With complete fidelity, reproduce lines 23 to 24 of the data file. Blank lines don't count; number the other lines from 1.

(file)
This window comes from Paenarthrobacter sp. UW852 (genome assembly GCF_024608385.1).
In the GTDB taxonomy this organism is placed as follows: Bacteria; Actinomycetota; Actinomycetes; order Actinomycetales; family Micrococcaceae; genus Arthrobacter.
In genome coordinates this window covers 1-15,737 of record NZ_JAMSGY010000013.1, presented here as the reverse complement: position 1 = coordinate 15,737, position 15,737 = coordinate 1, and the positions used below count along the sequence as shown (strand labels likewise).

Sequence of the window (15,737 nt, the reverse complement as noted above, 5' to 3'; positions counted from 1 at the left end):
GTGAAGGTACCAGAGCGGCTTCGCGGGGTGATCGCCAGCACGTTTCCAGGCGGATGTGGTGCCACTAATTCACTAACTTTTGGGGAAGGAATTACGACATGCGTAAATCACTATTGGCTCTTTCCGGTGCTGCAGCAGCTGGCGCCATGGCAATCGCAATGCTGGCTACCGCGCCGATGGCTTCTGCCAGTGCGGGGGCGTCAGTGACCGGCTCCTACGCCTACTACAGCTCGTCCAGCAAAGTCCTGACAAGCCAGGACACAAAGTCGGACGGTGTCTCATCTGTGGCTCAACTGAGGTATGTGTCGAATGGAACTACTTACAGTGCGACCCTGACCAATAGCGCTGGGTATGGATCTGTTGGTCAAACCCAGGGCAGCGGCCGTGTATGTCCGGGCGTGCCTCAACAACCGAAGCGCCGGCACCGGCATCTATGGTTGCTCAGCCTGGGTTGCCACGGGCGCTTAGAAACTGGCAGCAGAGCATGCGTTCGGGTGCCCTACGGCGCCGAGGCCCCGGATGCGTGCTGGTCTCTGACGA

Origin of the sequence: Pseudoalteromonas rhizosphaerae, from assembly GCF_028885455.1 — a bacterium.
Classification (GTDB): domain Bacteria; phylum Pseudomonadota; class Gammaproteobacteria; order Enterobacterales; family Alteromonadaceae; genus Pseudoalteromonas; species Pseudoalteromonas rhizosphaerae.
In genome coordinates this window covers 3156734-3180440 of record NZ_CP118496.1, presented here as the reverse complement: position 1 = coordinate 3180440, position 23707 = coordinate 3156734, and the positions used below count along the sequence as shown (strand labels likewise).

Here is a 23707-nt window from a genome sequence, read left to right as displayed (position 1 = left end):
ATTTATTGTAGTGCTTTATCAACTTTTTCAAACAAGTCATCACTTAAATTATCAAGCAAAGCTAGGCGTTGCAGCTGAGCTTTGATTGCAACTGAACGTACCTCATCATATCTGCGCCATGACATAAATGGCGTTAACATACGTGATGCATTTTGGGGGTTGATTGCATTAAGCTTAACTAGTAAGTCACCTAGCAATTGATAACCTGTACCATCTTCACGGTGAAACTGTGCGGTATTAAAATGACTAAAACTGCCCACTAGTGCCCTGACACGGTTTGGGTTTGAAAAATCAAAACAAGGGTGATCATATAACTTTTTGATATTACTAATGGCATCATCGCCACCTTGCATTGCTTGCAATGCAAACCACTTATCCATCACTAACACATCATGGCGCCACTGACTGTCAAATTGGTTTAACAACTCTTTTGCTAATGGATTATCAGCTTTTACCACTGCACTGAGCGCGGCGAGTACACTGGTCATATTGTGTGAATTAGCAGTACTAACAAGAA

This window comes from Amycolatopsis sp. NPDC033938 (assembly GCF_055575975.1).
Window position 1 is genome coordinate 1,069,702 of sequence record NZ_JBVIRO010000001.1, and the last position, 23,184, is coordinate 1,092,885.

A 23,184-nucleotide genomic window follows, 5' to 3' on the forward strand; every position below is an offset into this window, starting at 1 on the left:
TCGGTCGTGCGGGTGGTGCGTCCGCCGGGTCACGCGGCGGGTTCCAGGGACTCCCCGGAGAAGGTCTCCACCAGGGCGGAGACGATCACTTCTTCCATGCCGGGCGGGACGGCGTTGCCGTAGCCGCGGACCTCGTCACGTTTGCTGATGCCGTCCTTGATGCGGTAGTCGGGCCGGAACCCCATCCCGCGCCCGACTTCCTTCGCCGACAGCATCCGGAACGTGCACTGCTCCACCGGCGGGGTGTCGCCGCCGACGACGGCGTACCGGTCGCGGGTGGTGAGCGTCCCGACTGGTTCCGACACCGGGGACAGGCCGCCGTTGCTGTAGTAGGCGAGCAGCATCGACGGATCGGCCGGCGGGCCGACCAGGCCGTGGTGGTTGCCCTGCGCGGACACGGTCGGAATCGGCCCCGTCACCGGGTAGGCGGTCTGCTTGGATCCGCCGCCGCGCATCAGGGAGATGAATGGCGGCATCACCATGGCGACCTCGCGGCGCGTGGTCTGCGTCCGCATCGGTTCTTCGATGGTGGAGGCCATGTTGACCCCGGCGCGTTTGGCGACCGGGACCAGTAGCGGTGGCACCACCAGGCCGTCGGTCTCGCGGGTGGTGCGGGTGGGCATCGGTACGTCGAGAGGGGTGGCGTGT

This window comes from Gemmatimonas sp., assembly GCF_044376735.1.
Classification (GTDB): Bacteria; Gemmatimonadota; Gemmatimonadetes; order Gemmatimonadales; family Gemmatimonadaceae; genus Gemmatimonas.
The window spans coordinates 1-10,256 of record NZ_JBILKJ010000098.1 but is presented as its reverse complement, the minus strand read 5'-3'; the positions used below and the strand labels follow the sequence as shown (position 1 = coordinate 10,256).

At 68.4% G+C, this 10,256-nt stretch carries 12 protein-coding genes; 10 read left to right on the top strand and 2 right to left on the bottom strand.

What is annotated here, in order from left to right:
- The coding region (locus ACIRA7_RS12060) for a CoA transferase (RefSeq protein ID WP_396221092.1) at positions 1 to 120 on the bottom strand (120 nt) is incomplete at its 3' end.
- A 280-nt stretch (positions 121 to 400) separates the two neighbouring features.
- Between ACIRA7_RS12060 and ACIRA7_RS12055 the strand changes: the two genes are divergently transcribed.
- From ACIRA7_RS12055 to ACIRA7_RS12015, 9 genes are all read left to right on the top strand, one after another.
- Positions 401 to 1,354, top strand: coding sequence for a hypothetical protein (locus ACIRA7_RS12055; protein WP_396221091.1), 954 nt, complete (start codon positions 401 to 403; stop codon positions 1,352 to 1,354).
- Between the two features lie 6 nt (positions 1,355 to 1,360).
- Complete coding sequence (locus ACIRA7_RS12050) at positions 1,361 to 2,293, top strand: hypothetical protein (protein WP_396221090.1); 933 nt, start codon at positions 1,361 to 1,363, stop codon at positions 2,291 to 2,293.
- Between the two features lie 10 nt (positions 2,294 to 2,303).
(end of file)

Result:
- From ACIRA7_RS12055 to ACIRA7_RS12015, 9 genes are all read left to right on the top strand, one after another.
- Positions 401 to 1,354, top strand: coding sequence for a hypothetical protein (locus ACIRA7_RS12055; protein WP_396221091.1), 954 nt, complete (start codon positions 401 to 403; stop codon positions 1,352 to 1,354).